By Al Benson Jr. On April 2, 2011 at 10:21 PM
by Al Benson Jr.
There were two differing plans submitted to the Constitutional Convention dealing with what sort of government the convention would give us.
One was what was called the New Jersey Plan. According to Mike Crane: "On June 15, Mr. Patterson, a delegate from New Jersey submitted the New Jersey Plan. It was a federated form of government based upon what the Convention had been chartered to do. To propose amendments that would address the weaknesses which all agreed existed in the Articles of Confederation. It delegated specific, expressed powers to the central government ONLY!"
At this point, another plan was also submitted, the Virginia Plan. Mike has observed of this plan that "It was a plan for a national or consolidated government. A motion was made to lay this plan aside and instead work toward an effective government, rather than a national government. This motion to lay aside failed by a tie vote of 4-4. The delegates then voted to affirm the draft model of a national or consolidated government (6-1-1)." Sure didn't take some of these delegates all that long to change their votes from a federal form to a national form of government. I found it ironic that the plan for a truly federated government came from someone in the Northern state of New Jersey, while the plan for a national, consolidated government came from Virginia.
Mike noted of the Virginia Plan: "The objective was for the National Constitution to be paramount to the State Constitutions, that the National Legislature would be Supreme and be able to repeal State laws and that ratification not be by the governing bodies of the States, but by conventions other than the legitimate government of the States."
As many know, in Virginia, the Christian statesman, Patrick Henry, spoke strongly against ratification. Mr. Henry stated: "When he asks my opinion of the consolidation, of one power to reign over America with a strong hand, I will tell him I am persuaded of the rectitude of my honorable friend's opinion (Mr. Mason) that one government cannot reign over so extensive a country as this is, without absolute despotism." Well, guess what folks. As usual, Patrick Henry was right on the money. Look at what we have to suffer today in this so-called "land of the free" and tell me how wrong he was, or more accurately, how right he was.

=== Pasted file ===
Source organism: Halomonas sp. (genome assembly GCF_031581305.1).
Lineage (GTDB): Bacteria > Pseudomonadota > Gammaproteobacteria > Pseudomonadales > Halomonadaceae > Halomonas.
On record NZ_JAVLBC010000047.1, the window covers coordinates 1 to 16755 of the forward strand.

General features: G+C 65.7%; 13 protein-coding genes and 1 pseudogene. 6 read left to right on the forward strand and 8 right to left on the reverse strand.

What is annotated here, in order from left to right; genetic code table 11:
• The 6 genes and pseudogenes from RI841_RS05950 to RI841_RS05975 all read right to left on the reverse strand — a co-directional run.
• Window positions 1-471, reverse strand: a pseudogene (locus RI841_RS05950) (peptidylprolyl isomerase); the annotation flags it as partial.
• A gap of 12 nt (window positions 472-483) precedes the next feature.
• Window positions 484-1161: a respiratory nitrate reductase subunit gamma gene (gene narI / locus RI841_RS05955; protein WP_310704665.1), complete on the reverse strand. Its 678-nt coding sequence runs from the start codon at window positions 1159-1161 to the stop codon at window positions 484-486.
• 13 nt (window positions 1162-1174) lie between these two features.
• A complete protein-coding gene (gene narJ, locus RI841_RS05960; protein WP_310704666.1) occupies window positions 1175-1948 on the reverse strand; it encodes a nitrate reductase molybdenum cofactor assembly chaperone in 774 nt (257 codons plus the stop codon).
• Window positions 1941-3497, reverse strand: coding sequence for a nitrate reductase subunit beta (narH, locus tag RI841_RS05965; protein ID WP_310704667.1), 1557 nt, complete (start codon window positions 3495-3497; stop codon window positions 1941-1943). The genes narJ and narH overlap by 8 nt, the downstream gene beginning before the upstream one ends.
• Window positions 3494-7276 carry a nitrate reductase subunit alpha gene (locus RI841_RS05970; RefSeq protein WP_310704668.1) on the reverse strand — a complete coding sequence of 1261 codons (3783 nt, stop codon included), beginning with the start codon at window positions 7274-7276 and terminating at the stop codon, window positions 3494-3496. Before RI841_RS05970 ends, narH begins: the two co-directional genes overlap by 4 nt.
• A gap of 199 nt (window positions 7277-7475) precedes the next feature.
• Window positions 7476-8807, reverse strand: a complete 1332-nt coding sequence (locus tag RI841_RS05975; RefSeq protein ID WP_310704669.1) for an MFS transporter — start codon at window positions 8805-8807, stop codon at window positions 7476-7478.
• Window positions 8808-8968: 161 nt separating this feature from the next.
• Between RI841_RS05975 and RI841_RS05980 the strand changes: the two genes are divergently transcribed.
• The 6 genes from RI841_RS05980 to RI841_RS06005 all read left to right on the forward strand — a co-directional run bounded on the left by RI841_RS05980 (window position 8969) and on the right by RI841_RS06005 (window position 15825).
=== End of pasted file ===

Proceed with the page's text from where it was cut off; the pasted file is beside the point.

According to Mike: "In the Virginia Plan the word 'national' was used frequently. National Legislature is used 6 times. National Executive, National Judiciary, National Officers, National Revenue, National Peace and Harmony and National laws are all used once. National is one of the most frequently used words in the document. This was a plan for a national government, a consolidated government; it was not a plan for a federated form of government which shared sovereignty with the States. In this plan the States were reduced to a very subordinate role." Folks, that's something we need to chew on awhile.
We've all been informed, via most of the "history" books we've read, that the framers gave us a federated form of government. Some have, no doubt, told you that the use of the word "national" was just a convenient way of referring to the central government and it really didn't mean anything. How nice if that were only true! But we have to remember that the framers were highly educated men. More so than we today are. They understood political definitions quite well. As Mike Crane again reminds us: "The Framers were educated men and here in the words of the delegates from Virginia, mostly crafted by James Madison, is a plan for a "national" government--a consolidated government--not a Federated government." Or, as the old country boy said "I reckon it ain't what we thunk it was." Not by a long sight, sir, not by a long sight!
To be continued.